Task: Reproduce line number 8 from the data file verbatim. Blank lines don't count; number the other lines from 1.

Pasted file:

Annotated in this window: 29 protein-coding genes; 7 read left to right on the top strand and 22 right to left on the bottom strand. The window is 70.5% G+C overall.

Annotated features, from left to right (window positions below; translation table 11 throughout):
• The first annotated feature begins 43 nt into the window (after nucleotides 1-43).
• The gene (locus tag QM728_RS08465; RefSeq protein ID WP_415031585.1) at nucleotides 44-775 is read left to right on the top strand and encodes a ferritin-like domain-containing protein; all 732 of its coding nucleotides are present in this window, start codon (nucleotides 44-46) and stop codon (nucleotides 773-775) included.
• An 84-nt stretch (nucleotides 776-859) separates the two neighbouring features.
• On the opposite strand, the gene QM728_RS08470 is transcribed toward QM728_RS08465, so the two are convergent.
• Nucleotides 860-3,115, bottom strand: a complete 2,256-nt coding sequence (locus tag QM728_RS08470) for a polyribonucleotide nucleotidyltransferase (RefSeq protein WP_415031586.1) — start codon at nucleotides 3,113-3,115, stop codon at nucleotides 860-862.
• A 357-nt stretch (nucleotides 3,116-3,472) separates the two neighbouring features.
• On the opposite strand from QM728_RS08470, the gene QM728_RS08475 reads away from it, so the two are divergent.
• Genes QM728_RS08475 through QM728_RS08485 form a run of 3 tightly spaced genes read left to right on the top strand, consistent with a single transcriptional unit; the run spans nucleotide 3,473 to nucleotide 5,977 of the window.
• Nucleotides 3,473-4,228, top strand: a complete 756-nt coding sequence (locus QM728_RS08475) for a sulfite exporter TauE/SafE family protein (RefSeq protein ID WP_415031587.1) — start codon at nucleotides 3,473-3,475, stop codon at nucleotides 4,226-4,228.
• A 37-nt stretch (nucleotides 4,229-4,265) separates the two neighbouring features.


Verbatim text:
• A 357-nt stretch (nucleotides 3,116-3,472) separates the two neighbouring features.